Aside from the metropolitan areas, Seoul Subway connects regions such as Incheon, Gyeonggi-do, Gangwon-do, and Chungcheongnam-do. Travelers using transportation cards, such as NAMANE, T-Money, etc., can transfer to city buses for free. Hence, travelers should take advantage of it. Visit the Seoul Metro website for route details, timetables, and ticket reservations.
Travelers to Busan can check the Busan Transportation Corporation website for train timetables and reservations. They can also take advantage of the unlimited pass available from one to seven days.
For travelers planning to visit Daegu, visit the Daegu Metropolitan Transit Corporation website for the timetable and subway map. Likewise, check out Daejeon Transportation Corporation for details on the Daejeon Subway and Gwanju Metropolitan Rapid Transit Corporation for the Gwanju Subway.
Moreover, tourists can also get Korea Tour Card for savings and discounts on destinations, attractions, shopping, food, and experience.
Bus travel is the best way to explore places that trains and subways cannot reach. Like trains and subways, South Korea has a modern bus network system where travelers can check city bus routes at bus stops or through a map app. In addition, there are also digital bus stops where travelers can see real-time location and information of buses. However, buses may operate at longer intervals in small or medium towns and cities. Hence, a map app is recommended to check the bus routes and timetables in advance.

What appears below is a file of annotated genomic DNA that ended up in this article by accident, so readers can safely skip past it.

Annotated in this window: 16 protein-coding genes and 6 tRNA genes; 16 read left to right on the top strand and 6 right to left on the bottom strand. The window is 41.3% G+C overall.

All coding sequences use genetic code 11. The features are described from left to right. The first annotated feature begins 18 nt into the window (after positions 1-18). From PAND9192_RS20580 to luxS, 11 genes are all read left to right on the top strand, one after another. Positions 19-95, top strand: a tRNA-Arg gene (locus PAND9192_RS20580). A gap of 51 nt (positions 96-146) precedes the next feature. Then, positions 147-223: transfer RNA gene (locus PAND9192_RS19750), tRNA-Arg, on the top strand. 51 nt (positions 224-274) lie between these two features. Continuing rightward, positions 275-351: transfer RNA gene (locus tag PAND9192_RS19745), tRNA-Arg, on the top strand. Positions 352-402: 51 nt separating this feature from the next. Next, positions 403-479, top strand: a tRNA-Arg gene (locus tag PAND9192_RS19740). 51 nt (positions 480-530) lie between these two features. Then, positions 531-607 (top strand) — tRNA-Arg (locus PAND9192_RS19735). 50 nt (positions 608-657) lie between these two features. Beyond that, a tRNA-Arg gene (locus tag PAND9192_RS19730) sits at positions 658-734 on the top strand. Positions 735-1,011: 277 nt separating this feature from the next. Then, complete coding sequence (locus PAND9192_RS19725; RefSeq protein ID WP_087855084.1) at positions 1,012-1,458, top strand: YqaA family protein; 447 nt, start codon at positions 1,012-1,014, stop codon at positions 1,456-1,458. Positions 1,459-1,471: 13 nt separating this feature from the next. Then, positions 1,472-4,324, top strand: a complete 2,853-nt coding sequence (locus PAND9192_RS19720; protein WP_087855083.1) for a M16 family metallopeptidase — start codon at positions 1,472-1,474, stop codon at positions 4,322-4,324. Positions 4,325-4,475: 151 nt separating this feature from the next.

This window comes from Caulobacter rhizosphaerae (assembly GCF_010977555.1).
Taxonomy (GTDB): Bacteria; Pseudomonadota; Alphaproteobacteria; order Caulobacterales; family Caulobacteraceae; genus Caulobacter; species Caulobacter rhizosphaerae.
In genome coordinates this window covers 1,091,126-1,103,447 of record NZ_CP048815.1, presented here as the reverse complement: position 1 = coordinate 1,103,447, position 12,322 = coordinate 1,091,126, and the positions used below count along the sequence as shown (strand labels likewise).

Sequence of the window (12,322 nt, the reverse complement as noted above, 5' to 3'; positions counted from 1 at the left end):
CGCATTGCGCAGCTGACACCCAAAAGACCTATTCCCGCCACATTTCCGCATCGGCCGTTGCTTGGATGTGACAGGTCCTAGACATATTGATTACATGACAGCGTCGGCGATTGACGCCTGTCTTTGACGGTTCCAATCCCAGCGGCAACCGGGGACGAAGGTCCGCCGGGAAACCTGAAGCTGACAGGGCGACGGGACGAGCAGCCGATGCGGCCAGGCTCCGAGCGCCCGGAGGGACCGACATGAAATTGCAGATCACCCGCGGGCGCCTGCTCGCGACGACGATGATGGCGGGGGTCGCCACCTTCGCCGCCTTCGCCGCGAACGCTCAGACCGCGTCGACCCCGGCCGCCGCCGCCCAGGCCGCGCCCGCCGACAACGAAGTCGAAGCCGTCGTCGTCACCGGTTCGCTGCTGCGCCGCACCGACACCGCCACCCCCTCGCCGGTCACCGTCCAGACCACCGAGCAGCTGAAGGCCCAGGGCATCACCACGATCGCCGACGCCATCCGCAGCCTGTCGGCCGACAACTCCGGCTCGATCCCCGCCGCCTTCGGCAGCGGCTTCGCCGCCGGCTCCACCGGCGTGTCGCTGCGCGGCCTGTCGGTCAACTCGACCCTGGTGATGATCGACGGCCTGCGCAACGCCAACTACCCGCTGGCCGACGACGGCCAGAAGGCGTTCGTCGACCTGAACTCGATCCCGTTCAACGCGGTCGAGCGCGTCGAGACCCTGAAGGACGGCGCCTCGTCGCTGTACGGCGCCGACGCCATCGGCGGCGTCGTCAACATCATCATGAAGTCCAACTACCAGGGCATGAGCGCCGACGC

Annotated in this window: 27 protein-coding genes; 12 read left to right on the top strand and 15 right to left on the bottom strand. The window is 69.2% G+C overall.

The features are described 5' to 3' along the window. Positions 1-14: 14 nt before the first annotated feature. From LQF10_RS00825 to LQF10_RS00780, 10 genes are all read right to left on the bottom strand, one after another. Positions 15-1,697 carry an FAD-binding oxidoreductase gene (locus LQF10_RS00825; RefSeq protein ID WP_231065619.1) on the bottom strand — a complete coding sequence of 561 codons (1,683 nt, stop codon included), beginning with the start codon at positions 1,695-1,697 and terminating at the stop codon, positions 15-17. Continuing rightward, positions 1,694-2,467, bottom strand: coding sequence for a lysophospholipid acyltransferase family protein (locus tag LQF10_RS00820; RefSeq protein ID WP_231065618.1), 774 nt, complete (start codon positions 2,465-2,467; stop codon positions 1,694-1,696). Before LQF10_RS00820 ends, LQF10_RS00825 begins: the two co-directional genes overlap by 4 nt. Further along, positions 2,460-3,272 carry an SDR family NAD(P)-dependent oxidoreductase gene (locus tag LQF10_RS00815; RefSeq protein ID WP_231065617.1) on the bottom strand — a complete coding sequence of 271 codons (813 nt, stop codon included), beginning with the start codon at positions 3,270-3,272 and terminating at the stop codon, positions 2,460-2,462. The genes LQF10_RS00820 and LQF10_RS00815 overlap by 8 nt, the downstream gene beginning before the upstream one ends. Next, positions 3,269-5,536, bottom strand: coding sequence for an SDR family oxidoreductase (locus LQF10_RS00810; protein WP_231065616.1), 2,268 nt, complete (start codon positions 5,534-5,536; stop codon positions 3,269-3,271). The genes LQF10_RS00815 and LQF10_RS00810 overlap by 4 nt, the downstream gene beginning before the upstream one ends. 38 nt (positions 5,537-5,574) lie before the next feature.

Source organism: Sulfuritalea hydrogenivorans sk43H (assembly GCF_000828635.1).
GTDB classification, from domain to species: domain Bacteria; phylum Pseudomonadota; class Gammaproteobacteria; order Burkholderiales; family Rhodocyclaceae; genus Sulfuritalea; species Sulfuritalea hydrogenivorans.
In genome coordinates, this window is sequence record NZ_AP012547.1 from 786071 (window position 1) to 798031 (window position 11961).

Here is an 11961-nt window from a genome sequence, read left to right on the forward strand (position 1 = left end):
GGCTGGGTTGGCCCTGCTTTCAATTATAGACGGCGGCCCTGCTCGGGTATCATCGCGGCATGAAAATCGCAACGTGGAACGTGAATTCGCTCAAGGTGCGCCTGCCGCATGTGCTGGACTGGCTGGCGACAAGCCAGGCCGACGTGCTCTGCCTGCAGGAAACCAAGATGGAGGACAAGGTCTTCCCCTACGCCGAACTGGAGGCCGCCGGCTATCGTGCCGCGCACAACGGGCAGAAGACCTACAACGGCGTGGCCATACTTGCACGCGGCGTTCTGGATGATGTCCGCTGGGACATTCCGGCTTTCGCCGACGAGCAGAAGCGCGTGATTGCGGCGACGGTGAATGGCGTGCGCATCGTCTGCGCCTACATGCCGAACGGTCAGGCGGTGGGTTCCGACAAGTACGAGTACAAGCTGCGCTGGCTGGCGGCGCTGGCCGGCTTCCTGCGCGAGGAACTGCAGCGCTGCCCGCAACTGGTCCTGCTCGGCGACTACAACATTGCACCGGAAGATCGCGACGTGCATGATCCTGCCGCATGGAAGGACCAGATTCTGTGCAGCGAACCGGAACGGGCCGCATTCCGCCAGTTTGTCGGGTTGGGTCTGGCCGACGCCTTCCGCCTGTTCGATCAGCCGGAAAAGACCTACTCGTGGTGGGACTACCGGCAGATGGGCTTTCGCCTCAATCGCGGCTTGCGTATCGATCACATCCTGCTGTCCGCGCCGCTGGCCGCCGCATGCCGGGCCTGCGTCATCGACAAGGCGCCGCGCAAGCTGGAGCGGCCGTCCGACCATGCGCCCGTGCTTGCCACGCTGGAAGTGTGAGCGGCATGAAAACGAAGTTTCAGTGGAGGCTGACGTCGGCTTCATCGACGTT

In South Korea, freeway sections with frequent traffic congestion have exclusive lanes for express and intercity buses. The express bus uses freeways and travels non-stop to distant destinations. On the other hand, intercity buses travel along freeways or national routes, making intermediate stops.
Bus fares vary depending on the facility and added services. Extra charges also apply during late-night hours. Payments can be in cash or via a transportation card such as T-Money or NAMANE Card. Again, note that payment by card is cost-effective because of the discounts and free bus transfers.
In Seoul, night buses (marked with “N” to their routes) operate until the wee hours after public transportation finishes.
Check out the Seoul Transport Operation and Information Service portal for more details on public transport and timetables in Seoul. Travelers can also visit the Kobus website for integrated express bus ticket reservations or Txbus-t and Bustago for intercity bus tickets.
Taxi is a convenient means of transportation for tourists in South Korea. These taxis are widely available in popular tourist cities such as Seoul, Gangneung, and Jeju. Fares vary depending on distance, tour time, and course. Thus, agree on the fare with the driver before you depart.
Aside from the regular taxis, there are also tourist taxis in South Korea, where the drivers serve as guides. They can be utilized for traveling, airport pickups, and business trips. Some of the reliable tourist taxi companies are Seoul Tourist Taxi, Gangwon Tourist Taxi, and Jeju Tourist Taxi.
Vehicle rental is not cheap in South Korea. However, it is one of the best ways to explore all the country’s destinations inaccessible by public transportation. Expect to pay around $40 daily on a multiday rental, and note that they drive on the right side of the road.